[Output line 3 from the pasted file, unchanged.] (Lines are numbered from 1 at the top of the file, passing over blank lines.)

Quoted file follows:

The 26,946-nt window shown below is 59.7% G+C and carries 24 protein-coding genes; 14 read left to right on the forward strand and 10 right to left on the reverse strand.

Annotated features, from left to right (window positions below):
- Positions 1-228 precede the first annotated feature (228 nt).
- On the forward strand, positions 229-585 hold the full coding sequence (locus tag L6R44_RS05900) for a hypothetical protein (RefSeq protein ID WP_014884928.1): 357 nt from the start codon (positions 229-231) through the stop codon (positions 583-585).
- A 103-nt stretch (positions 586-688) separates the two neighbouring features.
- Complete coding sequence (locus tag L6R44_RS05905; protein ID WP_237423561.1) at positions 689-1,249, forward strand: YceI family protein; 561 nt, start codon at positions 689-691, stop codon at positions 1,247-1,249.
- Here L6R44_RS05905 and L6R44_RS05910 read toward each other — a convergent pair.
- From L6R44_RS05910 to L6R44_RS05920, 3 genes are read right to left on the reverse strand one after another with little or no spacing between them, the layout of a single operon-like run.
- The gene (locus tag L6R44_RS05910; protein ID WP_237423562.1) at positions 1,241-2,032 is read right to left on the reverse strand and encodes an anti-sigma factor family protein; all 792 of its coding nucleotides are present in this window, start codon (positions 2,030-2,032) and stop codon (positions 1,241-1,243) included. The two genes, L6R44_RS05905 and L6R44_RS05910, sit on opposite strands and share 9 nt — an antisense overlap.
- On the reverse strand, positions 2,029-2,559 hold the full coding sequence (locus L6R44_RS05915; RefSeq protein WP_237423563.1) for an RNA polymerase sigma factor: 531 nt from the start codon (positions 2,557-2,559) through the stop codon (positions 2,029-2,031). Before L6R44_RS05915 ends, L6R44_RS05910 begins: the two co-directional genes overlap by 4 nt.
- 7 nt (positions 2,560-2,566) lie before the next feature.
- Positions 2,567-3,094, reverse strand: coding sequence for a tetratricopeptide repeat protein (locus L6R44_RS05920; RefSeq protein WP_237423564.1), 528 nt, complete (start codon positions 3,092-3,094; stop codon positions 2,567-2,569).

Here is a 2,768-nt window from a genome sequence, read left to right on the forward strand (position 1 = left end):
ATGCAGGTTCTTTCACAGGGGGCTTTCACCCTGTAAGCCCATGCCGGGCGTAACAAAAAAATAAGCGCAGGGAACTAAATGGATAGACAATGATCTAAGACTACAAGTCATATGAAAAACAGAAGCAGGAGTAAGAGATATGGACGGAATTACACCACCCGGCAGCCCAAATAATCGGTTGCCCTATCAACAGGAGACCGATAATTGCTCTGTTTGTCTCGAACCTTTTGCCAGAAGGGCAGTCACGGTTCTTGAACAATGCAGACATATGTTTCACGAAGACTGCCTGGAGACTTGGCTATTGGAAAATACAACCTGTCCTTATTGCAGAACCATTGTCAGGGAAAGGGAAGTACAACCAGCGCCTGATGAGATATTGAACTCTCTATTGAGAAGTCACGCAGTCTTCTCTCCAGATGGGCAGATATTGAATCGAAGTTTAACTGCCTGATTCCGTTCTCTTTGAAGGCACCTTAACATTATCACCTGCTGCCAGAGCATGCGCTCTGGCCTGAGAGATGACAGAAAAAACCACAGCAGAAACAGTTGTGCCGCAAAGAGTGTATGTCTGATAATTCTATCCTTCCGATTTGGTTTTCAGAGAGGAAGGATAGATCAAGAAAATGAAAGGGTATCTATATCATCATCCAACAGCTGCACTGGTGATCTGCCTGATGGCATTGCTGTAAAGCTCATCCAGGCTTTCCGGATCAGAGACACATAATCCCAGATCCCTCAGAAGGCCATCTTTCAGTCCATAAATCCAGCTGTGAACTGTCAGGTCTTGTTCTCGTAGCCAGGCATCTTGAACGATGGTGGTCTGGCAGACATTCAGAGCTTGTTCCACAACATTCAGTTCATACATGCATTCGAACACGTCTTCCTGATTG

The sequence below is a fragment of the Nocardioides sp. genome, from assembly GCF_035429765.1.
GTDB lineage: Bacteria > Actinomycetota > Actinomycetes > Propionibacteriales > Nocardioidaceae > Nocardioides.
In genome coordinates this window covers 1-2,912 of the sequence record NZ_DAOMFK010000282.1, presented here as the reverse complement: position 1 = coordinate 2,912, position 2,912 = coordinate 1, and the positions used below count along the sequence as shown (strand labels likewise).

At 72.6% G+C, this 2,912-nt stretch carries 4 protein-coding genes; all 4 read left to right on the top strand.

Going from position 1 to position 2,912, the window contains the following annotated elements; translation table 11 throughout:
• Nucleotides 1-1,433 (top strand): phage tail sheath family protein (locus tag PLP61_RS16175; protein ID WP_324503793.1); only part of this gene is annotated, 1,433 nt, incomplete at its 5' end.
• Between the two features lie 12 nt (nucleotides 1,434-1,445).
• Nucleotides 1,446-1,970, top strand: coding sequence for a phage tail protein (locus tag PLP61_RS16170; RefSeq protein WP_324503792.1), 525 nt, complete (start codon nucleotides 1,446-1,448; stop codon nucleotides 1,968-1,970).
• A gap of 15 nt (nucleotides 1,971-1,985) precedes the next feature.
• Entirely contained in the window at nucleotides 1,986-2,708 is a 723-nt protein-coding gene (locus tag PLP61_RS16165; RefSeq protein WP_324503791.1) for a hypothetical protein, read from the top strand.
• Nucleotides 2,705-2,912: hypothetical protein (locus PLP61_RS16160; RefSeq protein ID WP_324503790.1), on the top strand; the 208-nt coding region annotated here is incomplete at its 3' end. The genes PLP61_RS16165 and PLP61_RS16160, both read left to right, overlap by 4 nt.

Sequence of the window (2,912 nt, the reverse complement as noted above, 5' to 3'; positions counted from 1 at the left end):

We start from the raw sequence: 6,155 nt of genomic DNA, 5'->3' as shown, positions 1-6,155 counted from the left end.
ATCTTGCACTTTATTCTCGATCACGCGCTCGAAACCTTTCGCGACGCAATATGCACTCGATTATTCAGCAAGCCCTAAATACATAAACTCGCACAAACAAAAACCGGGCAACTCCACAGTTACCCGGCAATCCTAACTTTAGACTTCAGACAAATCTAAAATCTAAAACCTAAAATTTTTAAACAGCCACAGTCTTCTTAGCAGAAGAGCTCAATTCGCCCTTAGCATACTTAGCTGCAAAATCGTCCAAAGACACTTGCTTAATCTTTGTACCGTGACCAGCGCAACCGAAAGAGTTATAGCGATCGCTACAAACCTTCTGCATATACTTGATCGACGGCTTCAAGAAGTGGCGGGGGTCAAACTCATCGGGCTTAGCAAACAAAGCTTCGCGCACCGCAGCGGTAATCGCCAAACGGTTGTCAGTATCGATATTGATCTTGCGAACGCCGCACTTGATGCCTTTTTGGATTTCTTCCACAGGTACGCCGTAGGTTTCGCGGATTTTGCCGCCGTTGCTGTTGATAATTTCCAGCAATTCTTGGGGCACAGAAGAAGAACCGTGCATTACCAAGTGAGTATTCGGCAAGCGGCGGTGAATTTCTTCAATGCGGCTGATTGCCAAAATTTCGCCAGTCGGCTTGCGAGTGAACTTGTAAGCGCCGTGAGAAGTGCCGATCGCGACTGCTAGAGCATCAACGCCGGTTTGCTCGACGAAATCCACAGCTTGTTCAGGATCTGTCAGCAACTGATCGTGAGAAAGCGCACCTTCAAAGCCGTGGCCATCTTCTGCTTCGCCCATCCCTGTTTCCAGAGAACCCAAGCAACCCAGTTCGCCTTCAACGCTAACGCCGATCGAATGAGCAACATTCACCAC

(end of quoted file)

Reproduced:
- Positions 1-228 precede the first annotated feature (228 nt).